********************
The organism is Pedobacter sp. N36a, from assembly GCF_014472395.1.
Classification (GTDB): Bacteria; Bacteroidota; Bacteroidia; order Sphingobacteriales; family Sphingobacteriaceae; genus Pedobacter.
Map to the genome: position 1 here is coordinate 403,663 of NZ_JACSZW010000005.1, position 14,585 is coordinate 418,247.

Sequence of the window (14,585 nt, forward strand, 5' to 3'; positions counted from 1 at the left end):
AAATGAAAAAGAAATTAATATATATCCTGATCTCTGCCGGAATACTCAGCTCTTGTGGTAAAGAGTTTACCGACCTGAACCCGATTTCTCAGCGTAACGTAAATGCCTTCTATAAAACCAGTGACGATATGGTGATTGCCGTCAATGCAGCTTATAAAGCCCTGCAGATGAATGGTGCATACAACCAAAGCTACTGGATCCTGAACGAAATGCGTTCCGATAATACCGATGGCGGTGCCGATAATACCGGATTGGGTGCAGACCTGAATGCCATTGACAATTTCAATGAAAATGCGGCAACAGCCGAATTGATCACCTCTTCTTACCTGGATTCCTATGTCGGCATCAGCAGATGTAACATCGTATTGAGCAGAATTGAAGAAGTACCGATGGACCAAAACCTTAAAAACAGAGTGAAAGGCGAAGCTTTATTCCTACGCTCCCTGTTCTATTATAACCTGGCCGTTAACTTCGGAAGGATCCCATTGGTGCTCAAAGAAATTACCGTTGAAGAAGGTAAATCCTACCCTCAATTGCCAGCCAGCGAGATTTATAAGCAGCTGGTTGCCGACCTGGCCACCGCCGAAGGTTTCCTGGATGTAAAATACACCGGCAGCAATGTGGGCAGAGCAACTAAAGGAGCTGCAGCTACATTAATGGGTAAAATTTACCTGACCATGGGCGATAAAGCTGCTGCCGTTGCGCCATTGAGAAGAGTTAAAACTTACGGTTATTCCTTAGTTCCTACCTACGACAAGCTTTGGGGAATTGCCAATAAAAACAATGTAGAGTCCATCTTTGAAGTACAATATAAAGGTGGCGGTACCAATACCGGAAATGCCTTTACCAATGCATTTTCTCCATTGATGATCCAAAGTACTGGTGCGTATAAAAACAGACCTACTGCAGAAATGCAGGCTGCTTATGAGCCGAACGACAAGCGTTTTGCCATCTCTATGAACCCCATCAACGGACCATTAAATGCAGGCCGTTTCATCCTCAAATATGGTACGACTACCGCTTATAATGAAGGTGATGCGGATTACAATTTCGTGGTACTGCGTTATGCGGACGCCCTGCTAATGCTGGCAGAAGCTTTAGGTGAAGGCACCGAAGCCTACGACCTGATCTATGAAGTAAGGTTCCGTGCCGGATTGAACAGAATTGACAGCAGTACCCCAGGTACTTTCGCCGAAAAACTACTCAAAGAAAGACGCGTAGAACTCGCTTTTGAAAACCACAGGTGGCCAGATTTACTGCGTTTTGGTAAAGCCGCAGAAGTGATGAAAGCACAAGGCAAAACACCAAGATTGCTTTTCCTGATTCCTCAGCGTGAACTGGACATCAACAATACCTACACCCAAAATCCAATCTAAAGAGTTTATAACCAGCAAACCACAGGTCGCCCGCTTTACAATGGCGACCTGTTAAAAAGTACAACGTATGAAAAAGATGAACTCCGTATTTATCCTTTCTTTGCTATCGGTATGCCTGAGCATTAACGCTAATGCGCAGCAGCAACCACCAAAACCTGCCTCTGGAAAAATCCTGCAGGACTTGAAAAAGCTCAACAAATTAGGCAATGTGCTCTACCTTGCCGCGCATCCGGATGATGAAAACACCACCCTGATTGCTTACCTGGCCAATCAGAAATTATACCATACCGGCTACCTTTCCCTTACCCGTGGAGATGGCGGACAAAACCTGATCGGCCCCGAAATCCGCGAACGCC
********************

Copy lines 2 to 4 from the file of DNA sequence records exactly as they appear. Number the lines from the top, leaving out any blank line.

Classification (GTDB): Bacteria; Bacteroidota; Bacteroidia; order Sphingobacteriales; family Sphingobacteriaceae; genus Pedobacter.
Map to the genome: position 1 here is coordinate 403,663 of NZ_JACSZW010000005.1, position 14,585 is coordinate 418,247.

Sequence of the window (14,585 nt, forward strand, 5' to 3'; positions counted from 1 at the left end):